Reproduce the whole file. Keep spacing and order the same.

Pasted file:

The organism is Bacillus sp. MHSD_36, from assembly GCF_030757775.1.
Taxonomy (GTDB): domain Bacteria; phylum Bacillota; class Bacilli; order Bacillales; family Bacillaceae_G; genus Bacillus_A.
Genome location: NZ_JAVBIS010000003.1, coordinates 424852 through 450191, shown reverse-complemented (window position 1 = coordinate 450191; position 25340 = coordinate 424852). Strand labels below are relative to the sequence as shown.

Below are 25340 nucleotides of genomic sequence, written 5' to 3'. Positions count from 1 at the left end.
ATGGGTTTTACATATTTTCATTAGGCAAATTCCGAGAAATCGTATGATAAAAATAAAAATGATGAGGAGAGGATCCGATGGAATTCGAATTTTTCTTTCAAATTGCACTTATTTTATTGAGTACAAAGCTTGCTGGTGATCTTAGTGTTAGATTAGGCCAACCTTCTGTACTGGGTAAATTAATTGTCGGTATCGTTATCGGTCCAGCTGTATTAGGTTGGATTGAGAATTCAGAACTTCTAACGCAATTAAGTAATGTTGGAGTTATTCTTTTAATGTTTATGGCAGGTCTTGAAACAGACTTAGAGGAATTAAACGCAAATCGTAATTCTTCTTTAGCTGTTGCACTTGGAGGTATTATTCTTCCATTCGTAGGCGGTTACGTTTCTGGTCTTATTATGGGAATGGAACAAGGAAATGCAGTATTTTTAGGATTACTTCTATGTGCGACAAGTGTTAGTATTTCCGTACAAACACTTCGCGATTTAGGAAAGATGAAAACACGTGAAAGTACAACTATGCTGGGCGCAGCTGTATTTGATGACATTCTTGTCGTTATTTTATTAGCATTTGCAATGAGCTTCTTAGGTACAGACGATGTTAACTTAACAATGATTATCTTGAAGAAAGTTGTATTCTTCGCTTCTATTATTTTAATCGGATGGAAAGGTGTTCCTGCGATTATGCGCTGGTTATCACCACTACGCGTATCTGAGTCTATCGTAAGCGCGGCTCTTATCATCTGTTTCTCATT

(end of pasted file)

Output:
The organism is Bacillus sp. MHSD_36, from assembly GCF_030757775.1.
Taxonomy (GTDB): domain Bacteria; phylum Bacillota; class Bacilli; order Bacillales; family Bacillaceae_G; genus Bacillus_A.
Genome location: NZ_JAVBIS010000003.1, coordinates 424852 through 450191, shown reverse-complemented (window position 1 = coordinate 450191; position 25340 = coordinate 424852). Strand labels below are relative to the sequence as shown.

Below are 25340 nucleotides of genomic sequence, written 5' to 3'. Positions count from 1 at the left end.
ATGGGTTTTACATATTTTCATTAGGCAAATTCCGAGAAATCGTATGATAAAAATAAAAATGATGAGGAGAGGATCCGATGGAATTCGAATTTTTCTTTCAAATTGCACTTATTTTATTGAGTACAAAGCTTGCTGGTGATCTTAGTGTTAGATTAGGCCAACCTTCTGTACTGGGTAAATTAATTGTCGGTATCGTTATCGGTCCAGCTGTATTAGGTTGGATTGAGAATTCAGAACTTCTAACGCAATTAAGTAATGTTGGAGTTATTCTTTTAATGTTTATGGCAGGTCTTGAAACAGACTTAGAGGAATTAAACGCAAATCGTAATTCTTCTTTAGCTGTTGCACTTGGAGGTATTATTCTTCCATTCGTAGGCGGTTACGTTTCTGGTCTTATTATGGGAATGGAACAAGGAAATGCAGTATTTTTAGGATTACTTCTATGTGCGACAAGTGTTAGTATTTCCGTACAAACACTTCGCGATTTAGGAAAGATGAAAACACGTGAAAGTACAACTATGCTGGGCGCAGCTGTATTTGATGACATTCTTGTCGTTATTTTATTAGCATTTGCAATGAGCTTCTTAGGTACAGACGATGTTAACTTAACAATGATTATCTTGAAGAAAGTTGTATTCTTCGCTTCTATTATTTTAATCGGATGGAAAGGTGTTCCTGCGATTATGCGCTGGTTATCACCACTACGCGTATCTGAGTCTATCGTAAGCGCGGCTCTTATCATCTGTTTCTCATT